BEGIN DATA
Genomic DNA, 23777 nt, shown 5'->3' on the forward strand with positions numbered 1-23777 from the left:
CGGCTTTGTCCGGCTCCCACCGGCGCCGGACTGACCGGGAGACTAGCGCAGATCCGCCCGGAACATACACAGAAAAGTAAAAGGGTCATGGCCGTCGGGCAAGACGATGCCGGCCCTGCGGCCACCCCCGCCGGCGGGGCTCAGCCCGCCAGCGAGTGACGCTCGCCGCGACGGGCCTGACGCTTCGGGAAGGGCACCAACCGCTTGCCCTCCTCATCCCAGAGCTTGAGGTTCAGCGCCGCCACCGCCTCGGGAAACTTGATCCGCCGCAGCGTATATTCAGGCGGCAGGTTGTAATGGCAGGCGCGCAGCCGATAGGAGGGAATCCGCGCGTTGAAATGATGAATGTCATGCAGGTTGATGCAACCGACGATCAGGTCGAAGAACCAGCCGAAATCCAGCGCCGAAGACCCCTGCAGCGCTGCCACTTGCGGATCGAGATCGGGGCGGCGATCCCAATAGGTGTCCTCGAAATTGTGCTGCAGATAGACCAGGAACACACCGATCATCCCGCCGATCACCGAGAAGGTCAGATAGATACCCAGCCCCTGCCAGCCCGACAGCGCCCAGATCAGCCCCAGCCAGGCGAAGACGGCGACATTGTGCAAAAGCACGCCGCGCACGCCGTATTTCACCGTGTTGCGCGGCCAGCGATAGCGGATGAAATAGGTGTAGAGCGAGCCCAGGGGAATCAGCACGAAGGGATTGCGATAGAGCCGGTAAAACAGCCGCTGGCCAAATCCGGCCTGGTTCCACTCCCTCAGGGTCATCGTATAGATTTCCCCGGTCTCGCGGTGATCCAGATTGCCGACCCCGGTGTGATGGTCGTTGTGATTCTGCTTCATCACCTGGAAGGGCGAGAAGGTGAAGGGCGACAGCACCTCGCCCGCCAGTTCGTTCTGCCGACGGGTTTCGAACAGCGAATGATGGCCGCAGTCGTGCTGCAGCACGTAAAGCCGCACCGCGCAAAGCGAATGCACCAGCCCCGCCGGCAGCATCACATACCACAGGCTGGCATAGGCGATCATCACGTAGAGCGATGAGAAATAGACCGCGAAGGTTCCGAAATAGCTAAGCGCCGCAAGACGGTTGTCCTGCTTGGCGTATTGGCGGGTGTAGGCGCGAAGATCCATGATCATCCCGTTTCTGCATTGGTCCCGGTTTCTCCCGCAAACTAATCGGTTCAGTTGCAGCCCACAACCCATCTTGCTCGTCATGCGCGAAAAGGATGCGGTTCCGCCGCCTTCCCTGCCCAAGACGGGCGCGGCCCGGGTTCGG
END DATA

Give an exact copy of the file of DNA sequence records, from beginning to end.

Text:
Genomic DNA, 23777 nt, shown 5'->3' on the forward strand with positions numbered 1-23777 from the left:
CGGCTTTGTCCGGCTCCCACCGGCGCCGGACTGACCGGGAGACTAGCGCAGATCCGCCCGGAACATACACAGAAAAGTAAAAGGGTCATGGCCGTCGGGCAAGACGATGCCGGCCCTGCGGCCACCCCCGCCGGCGGGGCTCAGCCCGCCAGCGAGTGACGCTCGCCGCGACGGGCCTGACGCTTCGGGAAGGGCACCAACCGCTTGCCCTCCTCATCCCAGAGCTTGAGGTTCAGCGCCGCCACCGCCTCGGGAAACTTGATCCGCCGCAGCGTATATTCAGGCGGCAGGTTGTAATGGCAGGCGCGCAGCCGATAGGAGGGAATCCGCGCGTTGAAATGATGAATGTCATGCAGGTTGATGCAACCGACGATCAGGTCGAAGAACCAGCCGAAATCCAGCGCCGAAGACCCCTGCAGCGCTGCCACTTGCGGATCGAGATCGGGGCGGCGATCCCAATAGGTGTCCTCGAAATTGTGCTGCAGATAGACCAGGAACACACCGATCATCCCGCCGATCACCGAGAAGGTCAGATAGATACCCAGCCCCTGCCAGCCCGACAGCGCCCAGATCAGCCCCAGCCAGGCGAAGACGGCGACATTGTGCAAAAGCACGCCGCGCACGCCGTATTTCACCGTGTTGCGCGGCCAGCGATAGCGGATGAAATAGGTGTAGAGCGAGCCCAGGGGAATCAGCACGAAGGGATTGCGATAGAGCCGGTAAAACAGCCGCTGGCCAAATCCGGCCTGGTTCCACTCCCTCAGGGTCATCGTATAGATTTCCCCGGTCTCGCGGTGATCCAGATTGCCGACCCCGGTGTGATGGTCGTTGTGATTCTGCTTCATCACCTGGAAGGGCGAGAAGGTGAAGGGCGACAGCACCTCGCCCGCCAGTTCGTTCTGCCGACGGGTTTCGAACAGCGAATGATGGCCGCAGTCGTGCTGCAGCACGTAAAGCCGCACCGCGCAAAGCGAATGCACCAGCCCCGCCGGCAGCATCACATACCACAGGCTGGCATAGGCGATCATCACGTAGAGCGATGAGAAATAGACCGCGAAGGTTCCGAAATAGCTAAGCGCCGCAAGACGGTTGTCCTGCTTGGCGTATTGGCGGGTGTAGGCGCGAAGATCCATGATCATCCCGTTTCTGCATTGGTCCCGGTTTCTCCCGCAAACTAATCGGTTCAGTTGCAGCCCACAACCCATCTTGCTCGTCATGCGCGAAAAGGATGCGGTTCCGCCGCCTTCCCTGCCCAAGACGGGCGCGGCCCGGGTTCGG